The Project of the FutureBook Arsenal

The Project of the Future

Curated by Vira Baldyniuk

In the changing transition of the present day (Interregnum as it was called by sociologist and thinker Zygmund Bauman), there are no longer any great ideas that could lead humanity for itself, there are no single rules and norms — culture creates new needs itself, unceasingly absorbs all the diversity of the world and describes incredible variants of the mankind development.

How to focus on the future, overthink it when there is a lack of strength? After all, to dream and imagine the future, as it was during the wave of hopes after the World War II and the Cold War, is becoming increasingly difficult. One of the possibilities lies in culture: it often becomes an open window through which the spirits of the future break through, destroying the past tradition, as Boris Groys wrote about Malevich’s Black Square. Culture allows for the unknown, opens the door to the unknown, but also raises questions without obvious answers — and this poetic, vision content of culture is extremely important for a person.

The future does not exist yet, there are only our forecasts and imaginary projects. The future attracts with its inconceivability, and at the same time it is not subject to cognition: usually, we realize that a certain trend becomes a decisive trace of time, and that tomorrow the current reality will be described with its coordinates, too late. The future is an eternal hope; we seek solace from traumas and suffering in it. But this is also a thirst for new challenges.

In conversations about the future, Zygmund Bauman suggested imagining ourselves passengers of a plane where the pilot booth is empty, and the airfield we have to land on is not yet built due to bureaucratic misunderstandings. This vivid analogy hints at the fact that we often lack the internal resources to see the picture as a whole, because we are all busy with searching for an oxygen mask.

The culture of the twentieth century constantly found itself in a threatened situation, with the face of Angelus Novus (New Angel) by Paul Klee, as Walter Benjamin interpreted this painting — the Angel of history, confused in front of the future, but who is driven irresistibly into the future by the storm of disasters. The philosopher spent his last money on the picture in 1921, and it traveled together with its owner until it survived him and almost disappeared from the history of culture as the rest of the Degenerate Art in the war times. Today, we see the face of the Angel thanks to the efforts of Benjamin’s friends — same sad philosophers who hoped hopelessly and saved the picture for future generations. Perhaps this is the strength of culture — to survive, to overcome the future simulated by it?

Scientists talk about the future of certain technologies and branches of science confidently, but the likely models of communities and government structures remain rather vague. By adopting a dystopian tradition of writing, scholars and journalists are chasing each other in the process of developing scenarios for the development of tomorrow’s world, and biology, medicine, information digital world look most realistic in these orderly forecasts.

In his novel The Solar Machine, published exactly a century ago, Volodymyr Vynnychenko described a society in which people fed on solar energy. There is no need to procure food, the exploitation is overcome, but new moral and ethical conditions appear in this society under which geniuses are proclaimed insane. Literature always goes further than predicting or constructing technological inventions — it sees the nature of human in any context. Instead, in real life it is difficult to predict what future communities will appeal to — religious fundamentalism against the backdrop of advanced scientific discoveries, or perhaps, to the destruction of power hierarchies and elites?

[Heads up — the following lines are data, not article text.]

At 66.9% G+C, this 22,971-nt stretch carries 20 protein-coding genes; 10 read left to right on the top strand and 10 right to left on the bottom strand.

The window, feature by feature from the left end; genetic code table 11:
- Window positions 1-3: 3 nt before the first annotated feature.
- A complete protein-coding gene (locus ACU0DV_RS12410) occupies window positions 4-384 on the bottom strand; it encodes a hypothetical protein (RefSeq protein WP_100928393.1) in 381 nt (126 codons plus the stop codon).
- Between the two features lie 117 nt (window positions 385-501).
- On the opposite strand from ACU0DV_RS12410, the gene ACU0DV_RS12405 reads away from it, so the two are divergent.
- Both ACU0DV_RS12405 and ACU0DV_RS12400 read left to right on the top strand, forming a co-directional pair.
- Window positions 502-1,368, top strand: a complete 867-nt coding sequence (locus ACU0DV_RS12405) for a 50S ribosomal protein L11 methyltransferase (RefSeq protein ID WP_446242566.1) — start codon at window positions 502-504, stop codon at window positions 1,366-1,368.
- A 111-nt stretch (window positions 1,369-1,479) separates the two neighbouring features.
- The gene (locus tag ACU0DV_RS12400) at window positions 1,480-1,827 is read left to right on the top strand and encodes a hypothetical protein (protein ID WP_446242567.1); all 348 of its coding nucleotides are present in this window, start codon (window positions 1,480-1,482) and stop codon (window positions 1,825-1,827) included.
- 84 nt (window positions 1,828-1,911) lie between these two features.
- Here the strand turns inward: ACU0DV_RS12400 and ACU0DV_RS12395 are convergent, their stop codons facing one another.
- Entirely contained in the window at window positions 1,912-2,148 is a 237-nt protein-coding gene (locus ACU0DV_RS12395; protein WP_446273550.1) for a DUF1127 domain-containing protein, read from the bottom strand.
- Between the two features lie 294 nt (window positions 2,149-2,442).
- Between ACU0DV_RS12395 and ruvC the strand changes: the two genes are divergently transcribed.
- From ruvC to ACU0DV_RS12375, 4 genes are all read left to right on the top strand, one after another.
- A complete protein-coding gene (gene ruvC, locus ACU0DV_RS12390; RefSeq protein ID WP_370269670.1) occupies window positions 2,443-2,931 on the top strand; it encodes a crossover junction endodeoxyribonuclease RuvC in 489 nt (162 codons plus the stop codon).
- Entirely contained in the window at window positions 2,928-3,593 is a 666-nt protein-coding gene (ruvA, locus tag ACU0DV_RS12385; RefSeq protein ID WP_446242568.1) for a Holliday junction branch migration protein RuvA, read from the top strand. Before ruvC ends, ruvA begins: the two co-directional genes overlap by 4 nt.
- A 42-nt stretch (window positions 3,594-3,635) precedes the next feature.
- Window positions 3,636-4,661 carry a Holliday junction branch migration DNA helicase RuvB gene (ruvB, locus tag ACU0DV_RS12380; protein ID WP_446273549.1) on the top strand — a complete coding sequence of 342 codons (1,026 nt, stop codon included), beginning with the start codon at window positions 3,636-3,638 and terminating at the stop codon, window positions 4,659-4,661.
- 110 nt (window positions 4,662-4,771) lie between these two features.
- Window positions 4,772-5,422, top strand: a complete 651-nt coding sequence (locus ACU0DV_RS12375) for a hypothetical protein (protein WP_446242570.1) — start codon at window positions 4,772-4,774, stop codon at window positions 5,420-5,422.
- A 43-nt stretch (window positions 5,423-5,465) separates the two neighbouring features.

At first sight, perhaps the greatest optimists about the future are the representatives of the philosophical movement called transhumanism. They are guided by the principle “when it seems that it is the end, it turns out that it is only the beginning”. Transhumanists believe in the opportunities of a new posthuman who will be able to edit the genome of embryos, cross the borders of the solar system and overcome old age as one of the diseases. Nowadays, against the backdrop of successful rocket launches into the orbit of Mars, the average life expectancy of a person in 150 years, as predicted by scientists, does not look so fantastic. However, the critics of posthumanism are now asking: why does a person need an eternal life if there is no knowledge of pain in it, and how can one understand another’s experience without this knowledge? And if the imperative of a new person will be a constant physical improvement, then what is the value of the imperfect?

These issues become more and more relevant and require readiness to think of them in public space. This year’s focus theme The Project of the Future aims to combine joint efforts and overcome one of the most difficult challenges of crisis times — to imagine scenarios of the future.

Humanity tirelessly seeks for cure from cancer, designs cyber prostheses, discovers gravitational waves, discusses artificial intelligence. The future can not but seduce with its opportunities and hope for a better world. However, scenarios of the future are written not only by writers and scholars, but also by those who keep the knowledge of Angelus Novus for descendant.

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